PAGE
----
The secret to freelance success is actually unbelievably, frustratingly simple:
We – and many others – have created entire websites, books and courses. But it all boils down to those two words:
If you can consistently do the right things, then good things will come to you. It’s just a matter of patience and hanging in there. That’s the real challenge because it’s hard to be consistent when you’re not seeing results in the short term.
It’s soul-crushing to craft personalised emails, only to offer them out to the world and not even receive a single reply. But if you keep doing it, day after day, the replies will come. It’s a numbers game.
So how do you hang in there and be consistent when every part of you is telling you to just give up?
Five ways to stay consistent:
1. Judge yourself later
One of the biggest challenges to being consistent is judging yourself and your output before you’ve finished. We think our work isn’t good enough – and often at the start, there is no feedback to disprove that idea. To get around this, do your thinking in advance.
Think hard at the start of the process. Create a strategy and decide what you want to do. But when it’s time to put it into action, stop thinking about it, just do it.
To create a successful blog, for example, chances are you’ll have to publish at least 150 quality articles.
So once you’ve committed to that and decided that you really want that, the best approach is to try to do it on autopilot. Try not to judge each piece of the puzzle.
Don’t judge your success in the middle, before you’ve reached that goal.
2. Create routines
Build a routine that allows you to create every day, or every other day. An automatic trigger that keeps you producing without having to think about it too much.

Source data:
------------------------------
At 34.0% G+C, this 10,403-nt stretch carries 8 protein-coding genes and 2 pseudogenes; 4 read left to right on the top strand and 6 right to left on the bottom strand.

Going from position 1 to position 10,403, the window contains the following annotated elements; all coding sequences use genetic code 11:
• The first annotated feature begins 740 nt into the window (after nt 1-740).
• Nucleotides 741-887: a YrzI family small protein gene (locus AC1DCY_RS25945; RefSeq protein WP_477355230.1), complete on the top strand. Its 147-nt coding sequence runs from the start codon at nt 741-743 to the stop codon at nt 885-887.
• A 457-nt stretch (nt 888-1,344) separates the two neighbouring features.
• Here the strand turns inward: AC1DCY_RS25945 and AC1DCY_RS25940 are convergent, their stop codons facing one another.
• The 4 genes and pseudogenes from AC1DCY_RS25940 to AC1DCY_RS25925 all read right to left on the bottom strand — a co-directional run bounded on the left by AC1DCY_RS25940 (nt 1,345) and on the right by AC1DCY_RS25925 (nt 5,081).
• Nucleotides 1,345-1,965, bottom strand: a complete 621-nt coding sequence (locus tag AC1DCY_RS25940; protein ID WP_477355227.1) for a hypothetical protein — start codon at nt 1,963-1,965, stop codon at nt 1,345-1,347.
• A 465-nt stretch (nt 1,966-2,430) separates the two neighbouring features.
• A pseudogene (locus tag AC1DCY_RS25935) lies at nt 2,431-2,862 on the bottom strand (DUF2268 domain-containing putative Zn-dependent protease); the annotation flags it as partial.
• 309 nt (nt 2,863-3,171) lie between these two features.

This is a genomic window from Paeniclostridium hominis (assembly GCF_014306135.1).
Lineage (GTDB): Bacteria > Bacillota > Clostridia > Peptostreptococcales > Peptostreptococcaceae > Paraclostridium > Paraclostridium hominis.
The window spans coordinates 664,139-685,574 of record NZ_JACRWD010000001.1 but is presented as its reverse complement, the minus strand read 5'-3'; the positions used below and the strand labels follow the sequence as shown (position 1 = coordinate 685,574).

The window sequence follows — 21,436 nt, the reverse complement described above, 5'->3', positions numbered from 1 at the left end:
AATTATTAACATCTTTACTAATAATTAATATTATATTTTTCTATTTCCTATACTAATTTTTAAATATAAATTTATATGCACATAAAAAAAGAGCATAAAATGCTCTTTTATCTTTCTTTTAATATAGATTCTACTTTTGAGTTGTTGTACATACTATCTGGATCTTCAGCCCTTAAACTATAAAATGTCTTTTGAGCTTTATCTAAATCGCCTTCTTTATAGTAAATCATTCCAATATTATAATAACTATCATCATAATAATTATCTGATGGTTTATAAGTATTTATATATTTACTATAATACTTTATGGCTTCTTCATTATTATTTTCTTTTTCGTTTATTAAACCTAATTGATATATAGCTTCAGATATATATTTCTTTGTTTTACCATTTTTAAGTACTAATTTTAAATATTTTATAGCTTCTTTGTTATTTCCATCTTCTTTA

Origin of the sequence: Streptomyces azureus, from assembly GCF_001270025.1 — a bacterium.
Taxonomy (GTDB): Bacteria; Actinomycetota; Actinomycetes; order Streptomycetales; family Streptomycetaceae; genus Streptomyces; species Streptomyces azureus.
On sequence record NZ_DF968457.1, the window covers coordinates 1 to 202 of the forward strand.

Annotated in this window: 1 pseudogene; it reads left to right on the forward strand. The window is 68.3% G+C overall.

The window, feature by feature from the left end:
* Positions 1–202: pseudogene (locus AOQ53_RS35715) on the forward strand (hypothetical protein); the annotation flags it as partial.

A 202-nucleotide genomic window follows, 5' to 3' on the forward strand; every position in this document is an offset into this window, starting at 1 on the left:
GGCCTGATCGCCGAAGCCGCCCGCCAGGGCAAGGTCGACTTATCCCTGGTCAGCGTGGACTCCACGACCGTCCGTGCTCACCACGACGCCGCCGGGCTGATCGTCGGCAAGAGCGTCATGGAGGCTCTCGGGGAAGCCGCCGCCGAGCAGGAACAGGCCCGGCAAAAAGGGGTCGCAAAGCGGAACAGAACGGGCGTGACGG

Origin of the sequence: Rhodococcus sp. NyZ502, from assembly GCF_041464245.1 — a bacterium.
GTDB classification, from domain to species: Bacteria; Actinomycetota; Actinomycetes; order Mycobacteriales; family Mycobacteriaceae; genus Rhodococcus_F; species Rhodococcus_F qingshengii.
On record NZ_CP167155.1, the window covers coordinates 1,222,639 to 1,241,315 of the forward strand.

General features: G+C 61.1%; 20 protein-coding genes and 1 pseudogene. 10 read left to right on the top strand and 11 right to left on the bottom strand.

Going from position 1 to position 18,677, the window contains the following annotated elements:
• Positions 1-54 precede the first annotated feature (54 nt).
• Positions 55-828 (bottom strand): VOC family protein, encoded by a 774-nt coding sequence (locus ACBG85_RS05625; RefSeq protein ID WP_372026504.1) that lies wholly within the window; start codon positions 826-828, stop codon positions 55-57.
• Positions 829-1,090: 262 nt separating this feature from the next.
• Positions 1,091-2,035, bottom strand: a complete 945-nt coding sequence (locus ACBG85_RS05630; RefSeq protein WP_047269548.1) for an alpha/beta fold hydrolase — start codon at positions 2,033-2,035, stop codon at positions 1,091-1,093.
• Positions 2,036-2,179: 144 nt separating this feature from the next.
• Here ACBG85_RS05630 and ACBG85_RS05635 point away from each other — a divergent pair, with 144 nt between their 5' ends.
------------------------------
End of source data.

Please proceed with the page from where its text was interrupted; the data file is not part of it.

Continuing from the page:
For example, I’m writing this blog, first thing in the morning, straight after opening my laptop. This is something I have committed to doing every day.
I’m not worrying about whether it will be well received, it’s just a task I need to do before I am allowed to start my day.
3. Forget about ‘inspiration’
In the book The War of Art, Steven Pressfield talks of how we struggle against ourselves to live up to our ideas and move towards the goals that we want.
Publish consistently for 18 months and you will be successful.
He calls this daily battle “The Resistance”, and one of the key insights is the idea that you can’t sit back and wait for inspiration to strike. Instead, you just have to show up day after day. The momentum of being consistent generates not only output, but also consistency.
Pressfield talks of an athlete. Athletes know the day will never come when they can compete feeling 100%. There will always be a nagging injury or a muscle strain. Maybe they’ll feel stiff, not have slept well or not have prepared as much as they liked.
“The athlete knows the day will never come when he wakes up pain-free. He has to play hurt.”Steven Pressfield, The War of Art
It’s the same for you. Don’t worry about finding the perfect moment, getting into the zone or any of that.
Just turn up and get the job done, day after day.
4. Set yourself up for success
I really believe that our environments control us more than we realise. If you have bad food in the house, you’ll eat it. If you don’t, you won’t.
It’s the same with your work and even hobbies. If you want to practice the guitar more, just leave the instrument out, ready to go. If you have to dig it out of the wardrobe, get it out of a case, and tune it then you will hardly ever grab it spontaneously.
Use how impressionable we are to your advantage.
If you want to film YouTube videos or create podcasts, leave the gear set up and ready to go. If you want to send more emails, create templates that you can tweak.
Remove as much friction from the process as you possibly can.
5. Know your WHY
It’s hard to stay motivated to do something over a long period of time unless there’s something driving you on.
I believe that freelancers should try to find work that they love, and work which is making a difference to something they care about deep down.
We talk about the Ikigai framework a lot – a way to identify the work you should be doing. Work that will give you purpose.
If you can find a purpose, you’ll have a reason to continue, even when times get tough.
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